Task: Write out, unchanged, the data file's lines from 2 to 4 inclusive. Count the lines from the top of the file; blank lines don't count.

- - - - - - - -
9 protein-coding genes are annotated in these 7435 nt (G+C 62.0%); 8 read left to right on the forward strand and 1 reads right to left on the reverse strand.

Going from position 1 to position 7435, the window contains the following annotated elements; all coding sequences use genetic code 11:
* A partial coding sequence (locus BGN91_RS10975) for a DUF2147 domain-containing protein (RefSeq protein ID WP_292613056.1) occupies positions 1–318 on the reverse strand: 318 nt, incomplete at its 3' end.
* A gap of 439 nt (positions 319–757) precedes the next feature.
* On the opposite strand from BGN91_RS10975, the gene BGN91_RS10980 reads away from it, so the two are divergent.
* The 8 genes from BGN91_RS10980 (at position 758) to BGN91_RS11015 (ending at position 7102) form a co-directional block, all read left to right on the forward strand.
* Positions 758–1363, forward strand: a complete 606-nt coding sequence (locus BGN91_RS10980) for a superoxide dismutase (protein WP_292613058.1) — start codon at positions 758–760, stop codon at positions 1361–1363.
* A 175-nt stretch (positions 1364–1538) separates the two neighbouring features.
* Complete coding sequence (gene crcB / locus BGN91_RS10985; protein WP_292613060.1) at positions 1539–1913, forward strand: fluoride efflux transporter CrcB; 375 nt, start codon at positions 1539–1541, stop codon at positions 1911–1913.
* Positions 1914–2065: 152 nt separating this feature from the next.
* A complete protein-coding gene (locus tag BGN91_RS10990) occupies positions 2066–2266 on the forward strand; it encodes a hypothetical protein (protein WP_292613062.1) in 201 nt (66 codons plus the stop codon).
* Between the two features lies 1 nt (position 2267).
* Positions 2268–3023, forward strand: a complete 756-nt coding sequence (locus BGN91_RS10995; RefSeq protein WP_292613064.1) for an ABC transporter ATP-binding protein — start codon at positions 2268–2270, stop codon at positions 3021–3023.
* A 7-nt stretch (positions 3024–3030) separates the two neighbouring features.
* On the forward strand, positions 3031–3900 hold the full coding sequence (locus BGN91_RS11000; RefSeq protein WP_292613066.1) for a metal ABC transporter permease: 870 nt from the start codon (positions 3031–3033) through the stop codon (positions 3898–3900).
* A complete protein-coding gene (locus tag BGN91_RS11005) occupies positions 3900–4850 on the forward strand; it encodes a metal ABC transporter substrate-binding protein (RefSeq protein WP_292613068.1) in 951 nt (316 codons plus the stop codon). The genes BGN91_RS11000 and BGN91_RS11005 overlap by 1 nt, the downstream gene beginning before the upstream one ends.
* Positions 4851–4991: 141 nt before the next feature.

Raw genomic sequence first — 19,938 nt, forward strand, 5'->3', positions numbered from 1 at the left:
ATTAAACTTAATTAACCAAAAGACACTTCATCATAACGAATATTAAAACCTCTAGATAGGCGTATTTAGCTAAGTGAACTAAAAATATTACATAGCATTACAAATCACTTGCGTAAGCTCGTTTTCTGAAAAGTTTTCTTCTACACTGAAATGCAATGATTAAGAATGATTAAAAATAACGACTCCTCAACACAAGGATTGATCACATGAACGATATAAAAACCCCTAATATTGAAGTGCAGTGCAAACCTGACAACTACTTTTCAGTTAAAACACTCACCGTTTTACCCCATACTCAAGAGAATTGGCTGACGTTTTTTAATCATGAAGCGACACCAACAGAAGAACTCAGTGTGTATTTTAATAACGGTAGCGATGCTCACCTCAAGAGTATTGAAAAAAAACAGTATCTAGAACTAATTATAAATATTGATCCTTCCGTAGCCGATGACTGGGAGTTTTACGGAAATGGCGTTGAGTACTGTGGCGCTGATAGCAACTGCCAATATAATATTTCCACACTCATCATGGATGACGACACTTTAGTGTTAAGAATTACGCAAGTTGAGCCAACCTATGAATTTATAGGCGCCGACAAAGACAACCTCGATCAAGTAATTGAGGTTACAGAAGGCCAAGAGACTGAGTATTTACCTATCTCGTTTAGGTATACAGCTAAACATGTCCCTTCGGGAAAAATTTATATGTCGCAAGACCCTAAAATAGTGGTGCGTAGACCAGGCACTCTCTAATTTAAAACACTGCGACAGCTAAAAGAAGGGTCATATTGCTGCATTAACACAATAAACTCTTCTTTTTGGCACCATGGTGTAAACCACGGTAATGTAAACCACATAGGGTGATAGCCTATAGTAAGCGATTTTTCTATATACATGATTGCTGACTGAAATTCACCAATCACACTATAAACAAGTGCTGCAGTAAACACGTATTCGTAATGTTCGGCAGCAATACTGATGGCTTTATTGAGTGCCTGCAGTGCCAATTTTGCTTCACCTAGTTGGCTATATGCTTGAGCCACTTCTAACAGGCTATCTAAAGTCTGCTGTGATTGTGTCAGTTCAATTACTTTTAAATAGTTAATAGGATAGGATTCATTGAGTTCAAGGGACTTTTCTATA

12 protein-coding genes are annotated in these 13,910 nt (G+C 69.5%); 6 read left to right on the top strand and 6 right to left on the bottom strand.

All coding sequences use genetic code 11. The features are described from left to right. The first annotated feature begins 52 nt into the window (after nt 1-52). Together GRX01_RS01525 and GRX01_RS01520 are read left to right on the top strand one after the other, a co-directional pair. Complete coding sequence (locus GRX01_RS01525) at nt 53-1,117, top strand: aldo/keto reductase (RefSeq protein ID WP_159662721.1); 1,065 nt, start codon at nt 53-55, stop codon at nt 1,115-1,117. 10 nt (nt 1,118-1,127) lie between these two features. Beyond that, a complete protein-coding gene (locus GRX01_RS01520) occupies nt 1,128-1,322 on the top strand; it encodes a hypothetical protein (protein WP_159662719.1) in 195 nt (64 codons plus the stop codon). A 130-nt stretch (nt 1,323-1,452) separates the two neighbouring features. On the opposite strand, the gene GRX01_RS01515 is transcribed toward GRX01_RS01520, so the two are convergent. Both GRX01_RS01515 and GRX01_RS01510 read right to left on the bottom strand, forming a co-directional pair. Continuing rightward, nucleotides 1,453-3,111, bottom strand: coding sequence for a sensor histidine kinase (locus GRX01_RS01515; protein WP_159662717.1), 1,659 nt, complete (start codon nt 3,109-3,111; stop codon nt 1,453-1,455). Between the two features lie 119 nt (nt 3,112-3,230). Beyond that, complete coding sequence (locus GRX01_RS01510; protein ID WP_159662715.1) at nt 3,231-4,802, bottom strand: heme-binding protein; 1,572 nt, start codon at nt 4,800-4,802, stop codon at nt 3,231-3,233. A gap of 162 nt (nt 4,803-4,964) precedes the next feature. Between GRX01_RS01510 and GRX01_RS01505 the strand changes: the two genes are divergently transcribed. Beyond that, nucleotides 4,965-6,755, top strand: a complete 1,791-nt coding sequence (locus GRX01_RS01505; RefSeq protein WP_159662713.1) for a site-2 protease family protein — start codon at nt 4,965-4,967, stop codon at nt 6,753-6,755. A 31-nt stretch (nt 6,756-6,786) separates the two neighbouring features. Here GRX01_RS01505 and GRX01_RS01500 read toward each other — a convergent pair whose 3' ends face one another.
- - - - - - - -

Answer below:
Going from position 1 to position 7435, the window contains the following annotated elements; all coding sequences use genetic code 11:
* A partial coding sequence (locus BGN91_RS10975) for a DUF2147 domain-containing protein (RefSeq protein ID WP_292613056.1) occupies positions 1–318 on the reverse strand: 318 nt, incomplete at its 3' end.
* A gap of 439 nt (positions 319–757) precedes the next feature.